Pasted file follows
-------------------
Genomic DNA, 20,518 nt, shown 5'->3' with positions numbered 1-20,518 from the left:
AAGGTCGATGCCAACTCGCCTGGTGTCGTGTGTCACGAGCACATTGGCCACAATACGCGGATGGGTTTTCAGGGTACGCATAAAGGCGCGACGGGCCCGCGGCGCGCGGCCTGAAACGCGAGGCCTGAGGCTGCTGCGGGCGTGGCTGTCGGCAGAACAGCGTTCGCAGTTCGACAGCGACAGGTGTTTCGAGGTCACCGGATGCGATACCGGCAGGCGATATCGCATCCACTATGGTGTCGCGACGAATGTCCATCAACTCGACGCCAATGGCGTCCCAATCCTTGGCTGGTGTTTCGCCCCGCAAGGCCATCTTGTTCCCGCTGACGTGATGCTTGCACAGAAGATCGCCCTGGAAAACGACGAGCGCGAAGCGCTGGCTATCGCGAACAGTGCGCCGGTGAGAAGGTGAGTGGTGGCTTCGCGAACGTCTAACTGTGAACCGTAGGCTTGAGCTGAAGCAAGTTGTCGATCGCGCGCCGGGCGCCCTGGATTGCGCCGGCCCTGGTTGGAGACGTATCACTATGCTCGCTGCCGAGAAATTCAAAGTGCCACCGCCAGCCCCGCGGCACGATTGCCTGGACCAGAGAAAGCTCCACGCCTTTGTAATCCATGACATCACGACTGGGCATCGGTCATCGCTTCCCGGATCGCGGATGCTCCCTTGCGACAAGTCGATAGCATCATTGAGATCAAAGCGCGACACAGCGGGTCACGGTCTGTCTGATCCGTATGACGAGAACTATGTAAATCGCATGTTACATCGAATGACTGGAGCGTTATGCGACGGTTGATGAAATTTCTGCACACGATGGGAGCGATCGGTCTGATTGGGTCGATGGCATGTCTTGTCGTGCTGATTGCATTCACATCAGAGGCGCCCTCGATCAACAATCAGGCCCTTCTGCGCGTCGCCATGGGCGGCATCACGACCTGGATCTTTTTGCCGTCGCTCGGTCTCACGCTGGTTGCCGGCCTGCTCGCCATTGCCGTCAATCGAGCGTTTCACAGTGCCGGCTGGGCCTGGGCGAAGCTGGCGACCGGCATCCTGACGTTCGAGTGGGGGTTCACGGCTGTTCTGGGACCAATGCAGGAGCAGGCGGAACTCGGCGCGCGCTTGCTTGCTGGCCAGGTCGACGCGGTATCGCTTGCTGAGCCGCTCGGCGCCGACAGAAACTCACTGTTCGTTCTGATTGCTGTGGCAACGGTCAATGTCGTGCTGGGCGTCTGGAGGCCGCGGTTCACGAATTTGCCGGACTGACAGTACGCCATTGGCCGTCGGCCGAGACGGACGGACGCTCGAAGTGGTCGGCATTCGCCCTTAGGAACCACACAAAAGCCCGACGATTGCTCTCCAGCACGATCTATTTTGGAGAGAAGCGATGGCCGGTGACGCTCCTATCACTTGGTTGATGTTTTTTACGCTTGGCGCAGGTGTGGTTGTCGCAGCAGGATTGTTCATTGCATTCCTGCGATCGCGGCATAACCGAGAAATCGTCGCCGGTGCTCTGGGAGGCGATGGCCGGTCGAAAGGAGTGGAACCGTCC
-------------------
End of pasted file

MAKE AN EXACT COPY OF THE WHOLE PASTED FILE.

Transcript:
Genomic DNA, 20,518 nt, shown 5'->3' with positions numbered 1-20,518 from the left:
AAGGTCGATGCCAACTCGCCTGGTGTCGTGTGTCACGAGCACATTGGCCACAATACGCGGATGGGTTTTCAGGGTACGCATAAAGGCGCGACGGGCCCGCGGCGCGCGGCCTGAAACGCGAGGCCTGAGGCTGCTGCGGGCGTGGCTGTCGGCAGAACAGCGTTCGCAGTTCGACAGCGACAGGTGTTTCGAGGTCACCGGATGCGATACCGGCAGGCGATATCGCATCCACTATGGTGTCGCGACGAATGTCCATCAACTCGACGCCAATGGCGTCCCAATCCTTGGCTGGTGTTTCGCCCCGCAAGGCCATCTTGTTCCCGCTGACGTGATGCTTGCACAGAAGATCGCCCTGGAAAACGACGAGCGCGAAGCGCTGGCTATCGCGAACAGTGCGCCGGTGAGAAGGTGAGTGGTGGCTTCGCGAACGTCTAACTGTGAACCGTAGGCTTGAGCTGAAGCAAGTTGTCGATCGCGCGCCGGGCGCCCTGGATTGCGCCGGCCCTGGTTGGAGACGTATCACTATGCTCGCTGCCGAGAAATTCAAAGTGCCACCGCCAGCCCCGCGGCACGATTGCCTGGACCAGAGAAAGCTCCACGCCTTTGTAATCCATGACATCACGACTGGGCATCGGTCATCGCTTCCCGGATCGCGGATGCTCCCTTGCGACAAGTCGATAGCATCATTGAGATCAAAGCGCGACACAGCGGGTCACGGTCTGTCTGATCCGTATGACGAGAACTATGTAAATCGCATGTTACATCGAATGACTGGAGCGTTATGCGACGGTTGATGAAATTTCTGCACACGATGGGAGCGATCGGTCTGATTGGGTCGATGGCATGTCTTGTCGTGCTGATTGCATTCACATCAGAGGCGCCCTCGATCAACAATCAGGCCCTTCTGCGCGTCGCCATGGGCGGCATCACGACCTGGATCTTTTTGCCGTCGCTCGGTCTCACGCTGGTTGCCGGCCTGCTCGCCATTGCCGTCAATCGAGCGTTTCACAGTGCCGGCTGGGCCTGGGCGAAGCTGGCGACCGGCATCCTGACGTTCGAGTGGGGGTTCACGGCTGTTCTGGGACCAATGCAGGAGCAGGCGGAACTCGGCGCGCGCTTGCTTGCTGGCCAGGTCGACGCGGTATCGCTTGCTGAGCCGCTCGGCGCCGACAGAAACTCACTGTTCGTTCTGATTGCTGTGGCAACGGTCAATGTCGTGCTGGGCGTCTGGAGGCCGCGGTTCACGAATTTGCCGGACTGACAGTACGCCATTGGCCGTCGGCCGAGACGGACGGACGCTCGAAGTGGTCGGCATTCGCCCTTAGGAACCACACAAAAGCCCGACGATTGCTCTCCAGCACGATCTATTTTGGAGAGAAGCGATGGCCGGTGACGCTCCTATCACTTGGTTGATGTTTTTTACGCTTGGCGCAGGTGTGGTTGTCGCAGCAGGATTGTTCATTGCATTCCTGCGATCGCGGCATAACCGAGAAATCGTCGCCGGTGCTCTGGGAGGCGATGGCCGGTCGAAAGGAGTGGAACCGTCC